By all accounts of his character and temperament, Mr. Ocampo has not the slightest intention of reducing his role to the purveyor of good excuses. The contest for the future of the ICC is being fought out on an altogether different and higher plane, a plane of arcane legalism and international political intrigue. The layman who thinks this is all about justice could not be more wrong, because it is about law, and when the world’s finest legal minds contend over what is for them the highest prize on the planet, only those practiced in the fine arts of legalistic sophistry will be able to follow their moves. On this I beg to disagree with Julie Flint, because Mr. Ocampo’s concern is surely not the portrayal of Darfur in terms that would be considered fair and objective by a professional journalist, but maneuvering the US administration into a political and legal corner from which it cannot escape. How the Prosecutor describes Darfur is relevant to his task only insofar as he is putting himself on precisely the same wavelength as the New York Times editorial page and the two Presidential candidates. They have officially described Darfur as genocide but when it comes to using the international regime for prosecution and punishment they don’t want to do anything to turn their words into actions. Mr. Ocampo is about to call the Americans’ bluff, and they surely know it. Either we shall finally discover what is the US’s true reason for opposing the ICC, or the world superpower will be compelled finally to extend its support to the Court and its Prosecutor, and thereby turn it into a truly unstoppable force for global justice or at least the judicial face of global policing. If the world’s war criminals are worried by the prospect of sealed arrest warrants being executed by United Nations peacekeepers, just imagine how alarmed they should be when the executing authority is none other than the United States Department of Defense.
Any future backing by the US government will not alter the fact that the operations of the ICC, from investigation through indictment and prosecution to conviction, are anything other than a lottery, but it will stack the odds mightily in favor of the Prosecutor. Whether or not Mr. Ocampo portrays Darfur in a way that the scholars and journalists consider objective is entirely beside the point, because the legal armory at the Prosecutor’s disposal allows him sufficient leeway to prove almost any case he chooses. The charge of joint criminal enterprise, as used by US attorneys to round up racketeers and fraudsters whom everyone knows are involved in shady dealings but whose culpability for specific crimes can not be demonstrated, is just one of the not-so-secret legal weapons he may choose to utilize. By using US legal precedents he could lay charges against just about any Sudanese leader, not to mention their foreign supporters as well, and find them guilty. If he has America and this particular American law on his side, the verdict is as good as in the bag and he can forget about the niceties of journalistic objectivity, because we all know that President Omer El-Bashir is guilty, of something horrible anyway, don’t we? Don’t pity the prosecutor, things are going his way.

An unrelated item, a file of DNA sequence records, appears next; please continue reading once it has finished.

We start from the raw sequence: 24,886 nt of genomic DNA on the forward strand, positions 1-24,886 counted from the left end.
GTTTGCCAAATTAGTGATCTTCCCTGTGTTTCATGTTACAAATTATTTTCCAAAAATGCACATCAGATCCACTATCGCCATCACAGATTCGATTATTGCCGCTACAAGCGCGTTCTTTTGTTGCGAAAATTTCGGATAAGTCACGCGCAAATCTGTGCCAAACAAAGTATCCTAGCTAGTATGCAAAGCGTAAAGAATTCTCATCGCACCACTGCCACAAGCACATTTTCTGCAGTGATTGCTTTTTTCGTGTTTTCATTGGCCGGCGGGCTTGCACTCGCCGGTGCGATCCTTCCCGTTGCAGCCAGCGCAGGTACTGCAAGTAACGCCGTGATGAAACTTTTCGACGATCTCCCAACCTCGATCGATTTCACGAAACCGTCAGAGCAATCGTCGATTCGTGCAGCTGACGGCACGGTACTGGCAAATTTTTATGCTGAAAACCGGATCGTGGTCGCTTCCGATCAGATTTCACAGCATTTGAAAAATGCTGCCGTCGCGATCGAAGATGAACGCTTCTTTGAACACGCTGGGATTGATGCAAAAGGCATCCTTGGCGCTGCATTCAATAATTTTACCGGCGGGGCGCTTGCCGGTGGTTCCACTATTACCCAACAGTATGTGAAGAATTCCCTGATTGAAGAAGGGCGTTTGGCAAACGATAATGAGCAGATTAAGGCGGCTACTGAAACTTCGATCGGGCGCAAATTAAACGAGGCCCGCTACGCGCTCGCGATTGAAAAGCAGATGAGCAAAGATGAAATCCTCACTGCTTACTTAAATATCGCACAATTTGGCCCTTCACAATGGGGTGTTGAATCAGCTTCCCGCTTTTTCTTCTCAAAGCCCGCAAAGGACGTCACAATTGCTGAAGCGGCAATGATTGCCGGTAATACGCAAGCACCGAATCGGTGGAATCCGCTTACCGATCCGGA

Beshir Gedda is an Ethiopian writer.
It is shocking that legal complexity-or is it technicality- allows Lubanga to go free while his victims, whose lives are irreparably ravaged, are left without any chance of retribution. I hope he should not plug any loopholes when taking the perpetrators of Darfur genocide especially President Bashir who is calling the ICC terrorist organization, to The Hague.
I do not agree that it is a “lottery” and that Lubanga’s release would be a result of “arcane … jurisprudential technicalities”. The Prosecutor has signed an agreement with the UN which prevents the defence from getting hold of potentially exculpatory evidence. There are some indications that the Prosecutor and the UN are changing their position.
The principle of a fair trial has to be upheld and if the Prosecutor’s decision brings down the Lubanga trial, we should blame the Prosecutor and not the ICC.